Wednesday, Jun 20, 2018
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Toledo area braces for $3 a gallon; oil hits $72.17 per barrel, third straight record price

Ryan Coppola paid $3.069 a gallon for gas yesterday at the Oak Openings Carry-Out to top off the PT Cruiser he was driving but while surprised at the price wasn't particularly upset.

"I get reimbursed for this," Mr. Coppola, a Stonington, Conn., resident in the area for business, said during the $10 fillup he made before returning the rented auto at Toledo Express Airport. "So this [filling station] is where most of the rental cars come, I would imagine."

The seemingly inexorable return to $3 a gallon gasoline continued throughout the Toledo area yesterday, with many area gas stations posting $2.899 prices for self-service, unleaded regular and above $3 for premium.

But Oak Openings Carry-Out at Airport Highway and Eber Road, a Citgo station that is the last gas before westbound motorists reach Toledo Express and routinely charges more than nearby competitors do, yesterday became the first to pass the $3 mark for all grades.

"We go through a middle guy," said an Oak Openings employee who would identify himself only as "Lake" and denied that the station's pricing preys on business travelers avoiding car-rental refueling fees.

County property records show the station is locally owned, by Theodore J. Randall, trustee, with a mailing address in the care of Linda Joy Randall Wagener of Whitehouse.

"We're a little, independent station, so the big guys won't come to us. We have to buy through a middleman, and he kills us," Lake said. As for the other stations on Airport Highway, he said, "They're all going to catch up with us, eventually."

Whether the competitors will ever match the carry-out's prices remains to be seen, but Tom Kloza, the chief oil analyst with the Oil Price Information Service in Wall, N.J., agreed that $3 regular is likely to arrive in the Toledo area, and many other places around the United States, in the very near future.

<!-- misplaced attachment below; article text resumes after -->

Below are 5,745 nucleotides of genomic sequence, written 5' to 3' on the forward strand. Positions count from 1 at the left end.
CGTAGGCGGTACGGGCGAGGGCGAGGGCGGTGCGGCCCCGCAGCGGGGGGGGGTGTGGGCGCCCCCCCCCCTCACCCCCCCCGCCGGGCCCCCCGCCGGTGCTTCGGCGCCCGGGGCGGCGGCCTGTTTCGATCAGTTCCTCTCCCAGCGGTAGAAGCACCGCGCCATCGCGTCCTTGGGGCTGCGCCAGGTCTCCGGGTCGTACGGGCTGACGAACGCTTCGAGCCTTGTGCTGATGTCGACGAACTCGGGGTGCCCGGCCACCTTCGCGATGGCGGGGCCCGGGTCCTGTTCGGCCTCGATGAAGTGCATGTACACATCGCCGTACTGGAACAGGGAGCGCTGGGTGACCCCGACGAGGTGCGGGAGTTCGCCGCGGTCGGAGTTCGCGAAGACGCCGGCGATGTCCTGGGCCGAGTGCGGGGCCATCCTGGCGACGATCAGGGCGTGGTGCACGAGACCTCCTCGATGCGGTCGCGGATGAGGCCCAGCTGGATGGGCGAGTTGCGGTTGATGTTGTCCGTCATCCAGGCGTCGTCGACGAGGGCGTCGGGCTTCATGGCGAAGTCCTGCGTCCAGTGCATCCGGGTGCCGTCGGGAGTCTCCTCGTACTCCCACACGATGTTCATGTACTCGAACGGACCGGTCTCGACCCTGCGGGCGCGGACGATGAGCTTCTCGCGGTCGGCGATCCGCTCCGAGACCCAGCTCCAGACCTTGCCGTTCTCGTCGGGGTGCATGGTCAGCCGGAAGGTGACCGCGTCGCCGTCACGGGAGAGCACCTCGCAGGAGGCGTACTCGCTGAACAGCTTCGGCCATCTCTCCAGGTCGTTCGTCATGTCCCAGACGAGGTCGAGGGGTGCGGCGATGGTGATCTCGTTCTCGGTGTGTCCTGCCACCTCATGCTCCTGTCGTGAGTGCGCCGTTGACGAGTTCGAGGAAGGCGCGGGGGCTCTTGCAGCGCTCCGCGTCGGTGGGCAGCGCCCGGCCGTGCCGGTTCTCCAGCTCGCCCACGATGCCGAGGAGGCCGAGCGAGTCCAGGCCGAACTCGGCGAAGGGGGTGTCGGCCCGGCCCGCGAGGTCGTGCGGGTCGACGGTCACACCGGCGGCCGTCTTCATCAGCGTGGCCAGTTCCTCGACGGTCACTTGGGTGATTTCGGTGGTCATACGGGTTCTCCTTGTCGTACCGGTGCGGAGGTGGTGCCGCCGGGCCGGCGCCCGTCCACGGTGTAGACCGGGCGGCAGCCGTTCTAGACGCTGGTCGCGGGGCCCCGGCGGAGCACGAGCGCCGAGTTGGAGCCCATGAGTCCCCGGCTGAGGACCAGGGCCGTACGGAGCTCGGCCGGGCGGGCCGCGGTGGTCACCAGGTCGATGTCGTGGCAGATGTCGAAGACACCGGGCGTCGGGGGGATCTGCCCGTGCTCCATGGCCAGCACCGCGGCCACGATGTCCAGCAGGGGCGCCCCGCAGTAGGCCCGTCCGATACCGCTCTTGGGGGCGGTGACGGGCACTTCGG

"You can expect it pretty shortly," Mr. Kloza said yesterday. "It's an easy call. When wholesale goes up, retail prices soon follow."

Wholesale regular yesterday was trading in the $2.30s a gallon in most of the country and, after state and federal taxes are added in, "it's close to $2.90 by the time it's delivered into the station," the analyst said.

On the New York Mercantile Exchange yesterday, light sweet crude for May delivery climbed as high as $72.40 a barrel, before settling at $72.17, the third- straight record high.

Oil analyst John Kilduff of Fimat USA in New York said there would be a "painful run-up" in gasoline prices as summer approaches, predicting that oil prices could rise as high as $80 a barrel by the end of June. Purchased today, crude for June delivery costs $74 a barrel.

Gasoline prices have breached the $3 mark in Toledo once before. Late last August, within days of Hurricane Katrina, most area stations hiked regular to $3.099 a gallon.

Some independent dealers, worried about their supplies getting cut off, went as high as the $3.30s.

Local prices bounced close to $3 again a month later during Hurricane Rita, but after that they dropped steadily back to about $2 a gallon in early January before beginning to rise anew.

An OPIS analysis issued Tuesday said that the national average for retail, self-service unleaded peaked at $3.05 a gallon on Sept. 5.

Some analysts now suggest that record "could be shattered by Memorial Day," the OPIS report said.

But the federal Energy Information Administration said yesterday that while the national average retail price may exceed $3 a gallon at some point this year, it is not yet forecasting such an average to be sustained for an entire month.

"Significant increases in gasoline production as refineries undergoing maintenance return to full operation sometime over the next several weeks should stem the rise in gasoline prices and may, actually, cause them to decline somewhat," the agency said in its weekly petroleum-market analysis issued yesterday.

The national average retail price of $2.783, as of Monday, was 54.6 cents higher than a year ago and the highest since Oct. 5, EIA said.

Information from the Associated Press was used in this report.

Contact David Patch at:

or 419-724-6094.

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